When you get your first large customer(s), or you are trying to get that first win in a certain market segment (Vertical, Geography, Enterprise) it's tempting to "grease the wheels" by discounting.
Discounting from your standard price list is not bad, as long as you consider the following principles:
Cash in the bank (Prepaid) has a far higher "net present value" then commitments to buy (and pay for something) in the future. In addition to the security of having money "in hand" vs. having to chase your Accounts Receivable team, your accountant can explain things like "Discounted Cash Flow" and help you to calculate the appropriate discount. It's very likely that a 10% discount can be justified just by your "cost of capital" to run your company.
Winning a "big name" customer, for example, a leader in a certain part of the market can be more valuable than the complete cost of the deal. So as long as you secure the right to talk about this win, and get a commitment to write up a testimonial with a great quote (and logo!) for your website, it's worth doing a steep discount. Just make sure to understand the pricing precedent you set for others and for future revenues from this client. Ideally, you only give something away in the first year and don't discount ongoing subscription fees or future upgrades.
As a fast-growing SaaS Startup, you'll have to "Cross the Chasm", especially if you're creating a new product category. One critical component to go from the Early Adopter" stage to the "Early Majority" is to secure not only Customer Testimonials but references who will help you win deals in the future. Ideally, your discount even secures you a referral in the future. It's OK to ask for this future referral at the time of closing the deal and providing the discount.
I'm not a big fan of flat volume discounts. If your client needs more, they should pay more. Have you tried to go to your local Safeway and try to convince them that you need a discount because you plan to buy your groceries with them for the rest of the year? To be clear, a straight volume discount is different from getting money upfront. If you would actually buy in volume at your Safeway right away (you would probably go to Costco) you can definitely ask for a discount. But you're not getting the discount for just the volume commitment, but for the fact that you also pay right away (see #1). So, by all means, consider Volume Discounts, as long as you ensure you actually get the cash commitment as well.
If your customer is willing to buy more then they need, you have to be careful. If they actually need it, they should just pay (consider the Safeway example...who actually would want to buy more then they need and have to carry the burden of it sitting on a shelf?). If they really don't need more, but for some reason are willing to buy more anyway, apply rule #1. While it's tempting to discount part(s) of your product if someone buys it in addition to what they really need, consider the additional risk of them not using it and blaming you for that in the future.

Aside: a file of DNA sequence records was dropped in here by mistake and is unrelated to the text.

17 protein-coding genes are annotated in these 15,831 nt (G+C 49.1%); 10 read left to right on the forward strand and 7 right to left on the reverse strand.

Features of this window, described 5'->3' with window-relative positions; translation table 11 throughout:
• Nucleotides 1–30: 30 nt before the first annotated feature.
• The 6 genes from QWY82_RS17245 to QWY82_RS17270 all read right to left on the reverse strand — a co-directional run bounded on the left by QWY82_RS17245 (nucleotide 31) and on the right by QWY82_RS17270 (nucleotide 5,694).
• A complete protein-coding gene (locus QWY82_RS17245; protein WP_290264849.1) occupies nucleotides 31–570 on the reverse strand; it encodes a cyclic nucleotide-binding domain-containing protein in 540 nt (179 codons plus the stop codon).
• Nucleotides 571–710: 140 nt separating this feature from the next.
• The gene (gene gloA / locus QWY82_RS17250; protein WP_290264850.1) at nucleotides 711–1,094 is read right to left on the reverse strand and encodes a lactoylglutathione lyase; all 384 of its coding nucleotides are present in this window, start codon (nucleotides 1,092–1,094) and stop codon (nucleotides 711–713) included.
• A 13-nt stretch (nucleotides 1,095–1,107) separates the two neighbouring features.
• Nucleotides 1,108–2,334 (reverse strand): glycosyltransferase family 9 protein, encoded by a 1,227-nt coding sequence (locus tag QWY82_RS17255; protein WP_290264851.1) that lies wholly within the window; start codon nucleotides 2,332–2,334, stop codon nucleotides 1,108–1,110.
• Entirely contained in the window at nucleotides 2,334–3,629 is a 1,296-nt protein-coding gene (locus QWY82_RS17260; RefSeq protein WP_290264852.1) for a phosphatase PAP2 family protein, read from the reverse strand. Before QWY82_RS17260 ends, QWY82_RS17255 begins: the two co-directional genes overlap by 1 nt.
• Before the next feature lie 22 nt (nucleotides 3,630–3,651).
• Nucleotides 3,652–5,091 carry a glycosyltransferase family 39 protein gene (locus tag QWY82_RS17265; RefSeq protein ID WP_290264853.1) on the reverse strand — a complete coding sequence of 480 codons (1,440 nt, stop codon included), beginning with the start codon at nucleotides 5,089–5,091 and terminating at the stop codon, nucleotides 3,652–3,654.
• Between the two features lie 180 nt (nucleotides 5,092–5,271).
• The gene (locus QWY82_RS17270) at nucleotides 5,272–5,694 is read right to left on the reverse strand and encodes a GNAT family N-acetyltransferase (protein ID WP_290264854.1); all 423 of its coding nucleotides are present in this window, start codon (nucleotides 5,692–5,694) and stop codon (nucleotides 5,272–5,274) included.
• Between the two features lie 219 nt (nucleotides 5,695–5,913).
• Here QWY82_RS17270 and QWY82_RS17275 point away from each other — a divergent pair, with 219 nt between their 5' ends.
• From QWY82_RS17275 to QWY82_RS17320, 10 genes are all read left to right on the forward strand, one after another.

Some Customers need more then what you have to offer, and are willing to help pay for the development. While you have to always be aware to not become a Professional Services Company, and stay on course as a real SaaS Software Company, there are good reasons to embrace these customers. If the capability you need to develop jointly can really make it into your standard offering and benefit more customers, that could warrant a "co-investment" in the form of a discount. In this case, make sure to cover your legal bases so that you at least co-own the Intellectual Property that gets created without limitations of using it in your products and selling it to others.
In general, whenever you discount, you need to be able to answer the question "Why?" to all your existing customers and future prospects. You need to be able to explain what you got in return so that they don't think you gave something away that they are now also entitled to.
While it can give you some extra revenue one-time, what's the impact on your all up price perception with your current and future customers? The last thing you want to happen is that the value perception of your product or service decreases because you discount for a certain (group of) customers.
All of the above examples are assuming your Pricing is based on "Value-Based Pricing". If you still have to mature your pricing strategy and are still in "Market Based Pricing" or worse, "Cost Based Pricing", the dynamics of Discounting change. While you should still consider the above factors, your first priority should probably be to get out of a world where your cost of service or your competitors determine your price levels.
P.S. - Providing payment terms is just another form of discount. Refer to the first point in the above list to calculate what you're "Giving away" when you provide payment terms.